There are countless reasons why you might want to store your business documents in a secure private space. It may be because they’re important to business operations and you can’t afford to lose them or they might hold sensitive business or customer data. A number of rules and regulations govern the storage of sensitive business and customer data and you’ll want to make sure that you follow them closely to reduce your risk of penalties.
Brush Up on Regulations
The first step to storing any documents will be to make sure you know all of the rules that apply to each type of document depending on what information is on it. These regulations are particularly enforced when regarding medical and financial documents. Tax documents will also have strict storage rules too, so be sure to check with the governing bodies in your locality.
If your business operates in the medical field and you want to know your storage requirements you should check with the outline on The Health Insurance Portability and Accountability Act’s website.
Outsource your storage
If you don’t have space in your office or workplace but you still have a load of files that you need to store, or you simply want to remove them and put them somewhere else, then companies like Spacer are the best option for you. This is more for companies who need to store non-sensitive files offsite, or who want to make extra space onsite for storage. Spacer allows you to use someone’s home or garage to store your clutter or filing cabinets for long-term storage, affordably.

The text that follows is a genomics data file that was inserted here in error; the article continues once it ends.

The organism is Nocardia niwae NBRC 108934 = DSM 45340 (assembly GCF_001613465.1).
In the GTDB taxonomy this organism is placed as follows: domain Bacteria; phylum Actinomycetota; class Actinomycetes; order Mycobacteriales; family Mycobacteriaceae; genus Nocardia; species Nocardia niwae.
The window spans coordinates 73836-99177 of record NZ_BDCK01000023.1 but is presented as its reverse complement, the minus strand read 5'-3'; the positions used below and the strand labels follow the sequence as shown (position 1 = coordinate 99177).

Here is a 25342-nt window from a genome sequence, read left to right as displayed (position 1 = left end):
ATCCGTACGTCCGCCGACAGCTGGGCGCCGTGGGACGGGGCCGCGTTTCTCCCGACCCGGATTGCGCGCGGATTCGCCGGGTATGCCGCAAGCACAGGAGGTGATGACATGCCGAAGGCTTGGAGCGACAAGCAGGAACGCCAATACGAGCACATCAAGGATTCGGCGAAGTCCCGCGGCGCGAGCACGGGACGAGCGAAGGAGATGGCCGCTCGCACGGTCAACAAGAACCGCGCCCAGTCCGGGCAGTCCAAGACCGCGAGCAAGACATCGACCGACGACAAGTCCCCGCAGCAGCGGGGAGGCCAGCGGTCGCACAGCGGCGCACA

Digital Storage requires encryption
The first thing most people will think of when they hear of document storage on a computer is simply putting a file into a document on a desktop, but as you know, it’s far more complex than that, because it has to be. Hacking is a major issue that will affect digital document storage and you’ll need to ensure that your digital hardware is equipped to encrypt and store documents. Accounting firms, medical practices and other businesses with sensitive data collection will need to have software like BitLocker and Truecrypt installed on their devices to ensure there’s no backdoor into these files for people to steal them.
Paper storage access needs to be recorded
Not so long ago the only means of storing information was on paper, and those files could easily be put into a safe or filing cabinet and be locked up. But there’s more to it than that, you must have a system in place that keeps the storage of files efficient, but also records anyone who accesses the files. Your business should have a system in place for employees to make sure they don't forget to lock and record their time of access to the files in the safe or storage.
Typically paper is used as a long-term solution and is also the result of large numbers of leftover files that haven’t been digitised yet. If this is the case, you can look toward off-site storage solutions for all of your files, this will keep everything secure, and ensure you won’t lose it, but each file will be there when you need it.
Guest post courtesy of Ellie Saunders. Ellie is a young mother who is passionate about digital businesses. She is currently enjoying her marketing role at eVoice, a place where businesses can get virtual and toll-free numbers.